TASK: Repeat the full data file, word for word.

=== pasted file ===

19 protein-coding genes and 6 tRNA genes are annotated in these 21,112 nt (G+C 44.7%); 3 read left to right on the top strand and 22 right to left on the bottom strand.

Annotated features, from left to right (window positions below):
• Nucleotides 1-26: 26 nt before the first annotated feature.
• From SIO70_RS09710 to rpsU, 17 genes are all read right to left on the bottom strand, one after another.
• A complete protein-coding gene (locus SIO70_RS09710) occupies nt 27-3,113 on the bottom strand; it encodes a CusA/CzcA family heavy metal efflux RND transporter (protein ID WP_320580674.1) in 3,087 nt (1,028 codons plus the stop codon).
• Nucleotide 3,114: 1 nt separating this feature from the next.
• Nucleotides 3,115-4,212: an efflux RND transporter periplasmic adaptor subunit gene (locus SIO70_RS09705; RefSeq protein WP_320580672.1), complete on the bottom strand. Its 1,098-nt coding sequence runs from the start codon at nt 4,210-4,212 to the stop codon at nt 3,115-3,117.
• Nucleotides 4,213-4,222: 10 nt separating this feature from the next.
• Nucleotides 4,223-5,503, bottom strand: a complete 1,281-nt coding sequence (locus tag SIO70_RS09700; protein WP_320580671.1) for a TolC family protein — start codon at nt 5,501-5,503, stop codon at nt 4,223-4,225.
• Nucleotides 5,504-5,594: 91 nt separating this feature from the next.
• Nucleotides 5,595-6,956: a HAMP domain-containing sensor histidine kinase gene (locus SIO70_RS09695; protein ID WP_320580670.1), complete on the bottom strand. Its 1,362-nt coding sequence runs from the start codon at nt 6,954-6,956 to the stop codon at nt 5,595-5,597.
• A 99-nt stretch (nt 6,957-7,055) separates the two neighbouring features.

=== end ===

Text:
19 protein-coding genes and 6 tRNA genes are annotated in these 21,112 nt (G+C 44.7%); 3 read left to right on the top strand and 22 right to left on the bottom strand.

Annotated features, from left to right (window positions below):
• Nucleotides 1-26: 26 nt before the first annotated feature.
• From SIO70_RS09710 to rpsU, 17 genes are all read right to left on the bottom strand, one after another.
• A complete protein-coding gene (locus SIO70_RS09710) occupies nt 27-3,113 on the bottom strand; it encodes a CusA/CzcA family heavy metal efflux RND transporter (protein ID WP_320580674.1) in 3,087 nt (1,028 codons plus the stop codon).
• Nucleotide 3,114: 1 nt separating this feature from the next.
• Nucleotides 3,115-4,212: an efflux RND transporter periplasmic adaptor subunit gene (locus SIO70_RS09705; RefSeq protein WP_320580672.1), complete on the bottom strand. Its 1,098-nt coding sequence runs from the start codon at nt 4,210-4,212 to the stop codon at nt 3,115-3,117.
• Nucleotides 4,213-4,222: 10 nt separating this feature from the next.
• Nucleotides 4,223-5,503, bottom strand: a complete 1,281-nt coding sequence (locus tag SIO70_RS09700; protein WP_320580671.1) for a TolC family protein — start codon at nt 5,501-5,503, stop codon at nt 4,223-4,225.
• Nucleotides 5,504-5,594: 91 nt separating this feature from the next.
• Nucleotides 5,595-6,956: a HAMP domain-containing sensor histidine kinase gene (locus SIO70_RS09695; protein ID WP_320580670.1), complete on the bottom strand. Its 1,362-nt coding sequence runs from the start codon at nt 6,954-6,956 to the stop codon at nt 5,595-5,597.
• A 99-nt stretch (nt 6,957-7,055) separates the two neighbouring features.